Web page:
In an interview with The Huffington Post, author and educator Pamela Lewis discusses the imperative of black empowerment in America’s urban schools.
Pamela Lewis isn’t like most of her fellow teachers. Lewis is black. She’s from the North Bronx and grew up in housing projects. She attended schools in which it was not a given that students would go on to colleges and careers.
So, in a country where only 17 percent of K-12 public school teachers identify as minorities, she believes she has rare and valuable insight into the issues facing students of color. In her book to be published this month, Teaching While Black: A New Voice on Race and Education in New York City, she argues that educators should refuse to be colorblind and should give deep consideration to their students’ racial backgrounds. “I pray this book will help you to never be so naive as to think that racism has no grip on your classroom,” Lewis writes. “I simply ask you to see us, and to promote our children’s ability to see themselves. Instilling black pride is not a threat. It is a necessity.”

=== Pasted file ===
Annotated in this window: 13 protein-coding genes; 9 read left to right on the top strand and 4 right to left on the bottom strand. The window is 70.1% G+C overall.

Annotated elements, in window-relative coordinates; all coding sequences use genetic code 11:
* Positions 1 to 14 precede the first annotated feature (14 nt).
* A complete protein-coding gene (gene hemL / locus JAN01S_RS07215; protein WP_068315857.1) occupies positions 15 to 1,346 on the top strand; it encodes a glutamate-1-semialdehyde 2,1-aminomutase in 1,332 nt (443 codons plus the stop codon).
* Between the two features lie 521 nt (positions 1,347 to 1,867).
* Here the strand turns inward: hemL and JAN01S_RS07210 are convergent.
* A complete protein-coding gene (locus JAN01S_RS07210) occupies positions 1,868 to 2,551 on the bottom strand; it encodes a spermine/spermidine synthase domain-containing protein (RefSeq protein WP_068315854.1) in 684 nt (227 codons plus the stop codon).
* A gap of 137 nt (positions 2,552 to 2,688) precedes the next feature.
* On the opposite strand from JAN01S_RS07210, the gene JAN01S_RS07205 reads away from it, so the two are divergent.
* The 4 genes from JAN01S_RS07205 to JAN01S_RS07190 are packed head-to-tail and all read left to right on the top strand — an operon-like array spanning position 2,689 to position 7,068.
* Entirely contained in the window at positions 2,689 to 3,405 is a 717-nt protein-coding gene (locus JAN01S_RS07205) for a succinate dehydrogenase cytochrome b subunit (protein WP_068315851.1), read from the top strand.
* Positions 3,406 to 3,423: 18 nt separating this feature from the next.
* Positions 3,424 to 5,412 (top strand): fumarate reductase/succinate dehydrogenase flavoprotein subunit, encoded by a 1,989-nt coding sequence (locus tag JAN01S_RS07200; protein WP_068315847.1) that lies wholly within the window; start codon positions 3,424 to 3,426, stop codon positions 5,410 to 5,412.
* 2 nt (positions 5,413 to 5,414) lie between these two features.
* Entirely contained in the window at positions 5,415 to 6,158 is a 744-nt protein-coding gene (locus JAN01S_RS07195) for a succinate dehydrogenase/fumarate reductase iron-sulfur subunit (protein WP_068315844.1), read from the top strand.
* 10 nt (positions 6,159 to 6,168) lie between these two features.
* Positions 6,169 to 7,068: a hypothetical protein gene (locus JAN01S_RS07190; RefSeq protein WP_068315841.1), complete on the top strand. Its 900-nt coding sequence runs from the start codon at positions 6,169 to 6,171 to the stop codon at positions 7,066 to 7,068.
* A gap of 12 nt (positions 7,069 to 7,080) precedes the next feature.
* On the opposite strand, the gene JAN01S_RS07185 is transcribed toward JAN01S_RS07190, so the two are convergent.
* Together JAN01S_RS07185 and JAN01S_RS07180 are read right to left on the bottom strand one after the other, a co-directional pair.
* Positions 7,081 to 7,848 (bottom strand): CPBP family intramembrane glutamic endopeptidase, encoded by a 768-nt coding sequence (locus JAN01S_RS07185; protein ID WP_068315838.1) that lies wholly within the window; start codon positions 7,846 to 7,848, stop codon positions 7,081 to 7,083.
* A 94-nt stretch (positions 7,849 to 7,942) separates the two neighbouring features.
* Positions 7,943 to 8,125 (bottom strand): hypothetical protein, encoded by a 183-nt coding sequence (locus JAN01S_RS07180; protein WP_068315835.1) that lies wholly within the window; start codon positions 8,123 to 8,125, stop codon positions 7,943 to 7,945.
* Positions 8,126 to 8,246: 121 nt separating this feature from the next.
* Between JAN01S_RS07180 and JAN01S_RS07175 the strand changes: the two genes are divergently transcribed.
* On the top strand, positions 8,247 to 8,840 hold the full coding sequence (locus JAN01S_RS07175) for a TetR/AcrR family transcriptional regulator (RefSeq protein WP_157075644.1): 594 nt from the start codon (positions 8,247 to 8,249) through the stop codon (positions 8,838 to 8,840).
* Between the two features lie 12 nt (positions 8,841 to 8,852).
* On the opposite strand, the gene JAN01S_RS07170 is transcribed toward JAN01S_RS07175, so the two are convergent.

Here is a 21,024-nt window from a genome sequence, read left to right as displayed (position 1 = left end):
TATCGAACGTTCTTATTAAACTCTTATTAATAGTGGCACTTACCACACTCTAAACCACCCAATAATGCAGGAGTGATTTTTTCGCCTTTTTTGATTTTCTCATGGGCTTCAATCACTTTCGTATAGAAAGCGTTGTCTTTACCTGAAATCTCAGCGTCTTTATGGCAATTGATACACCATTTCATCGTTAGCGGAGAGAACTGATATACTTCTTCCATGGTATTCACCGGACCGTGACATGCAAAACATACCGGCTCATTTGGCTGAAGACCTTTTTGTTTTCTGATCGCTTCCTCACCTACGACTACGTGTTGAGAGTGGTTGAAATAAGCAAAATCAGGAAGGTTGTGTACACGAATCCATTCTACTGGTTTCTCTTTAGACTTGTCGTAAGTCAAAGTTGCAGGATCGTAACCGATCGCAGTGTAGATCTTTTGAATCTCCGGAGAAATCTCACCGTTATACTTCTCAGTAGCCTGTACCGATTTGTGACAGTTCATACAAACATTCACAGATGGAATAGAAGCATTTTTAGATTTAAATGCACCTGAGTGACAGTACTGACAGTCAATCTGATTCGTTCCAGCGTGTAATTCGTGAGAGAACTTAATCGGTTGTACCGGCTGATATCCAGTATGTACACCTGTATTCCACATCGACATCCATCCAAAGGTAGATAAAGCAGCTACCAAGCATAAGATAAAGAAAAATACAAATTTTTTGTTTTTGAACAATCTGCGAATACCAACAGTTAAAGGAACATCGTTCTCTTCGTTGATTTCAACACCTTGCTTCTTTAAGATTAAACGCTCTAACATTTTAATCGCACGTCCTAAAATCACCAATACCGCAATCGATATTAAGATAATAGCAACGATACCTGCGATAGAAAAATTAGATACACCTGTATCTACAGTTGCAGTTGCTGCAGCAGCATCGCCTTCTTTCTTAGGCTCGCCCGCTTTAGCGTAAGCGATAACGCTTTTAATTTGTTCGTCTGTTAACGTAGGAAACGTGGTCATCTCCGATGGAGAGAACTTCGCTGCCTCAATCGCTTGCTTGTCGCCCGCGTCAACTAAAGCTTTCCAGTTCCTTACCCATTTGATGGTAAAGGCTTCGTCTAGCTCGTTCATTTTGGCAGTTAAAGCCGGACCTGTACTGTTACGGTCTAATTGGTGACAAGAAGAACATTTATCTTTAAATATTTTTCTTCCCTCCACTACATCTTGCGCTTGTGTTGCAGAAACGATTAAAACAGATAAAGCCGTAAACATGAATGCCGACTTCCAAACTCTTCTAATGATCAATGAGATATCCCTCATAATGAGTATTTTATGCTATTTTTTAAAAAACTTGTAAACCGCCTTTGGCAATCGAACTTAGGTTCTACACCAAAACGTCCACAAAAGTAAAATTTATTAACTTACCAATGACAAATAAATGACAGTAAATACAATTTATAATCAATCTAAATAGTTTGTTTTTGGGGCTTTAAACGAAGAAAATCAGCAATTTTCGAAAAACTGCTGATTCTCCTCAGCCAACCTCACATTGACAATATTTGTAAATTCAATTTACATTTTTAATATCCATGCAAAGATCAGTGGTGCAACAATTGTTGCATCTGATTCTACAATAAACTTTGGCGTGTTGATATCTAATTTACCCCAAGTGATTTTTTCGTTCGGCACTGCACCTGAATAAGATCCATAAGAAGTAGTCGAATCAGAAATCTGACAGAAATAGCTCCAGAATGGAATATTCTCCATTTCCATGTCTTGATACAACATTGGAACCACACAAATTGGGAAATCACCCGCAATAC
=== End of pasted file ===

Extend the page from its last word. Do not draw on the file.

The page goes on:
Teaching While Black makes a broad call for a more culturally responsive curriculum. In detailing Lewis’ own experiences during her first decade of teaching in New York’s public schools, it takes readers inside classrooms where students are sometimes distressingly poor and deeply uncomfortable in their own skin.
Read Pamela Lewis’s full interview at the Huffington Post here.
Teaching While Black: A New Voice on Race and Education in New York City is available to order at the Fordham University Press website.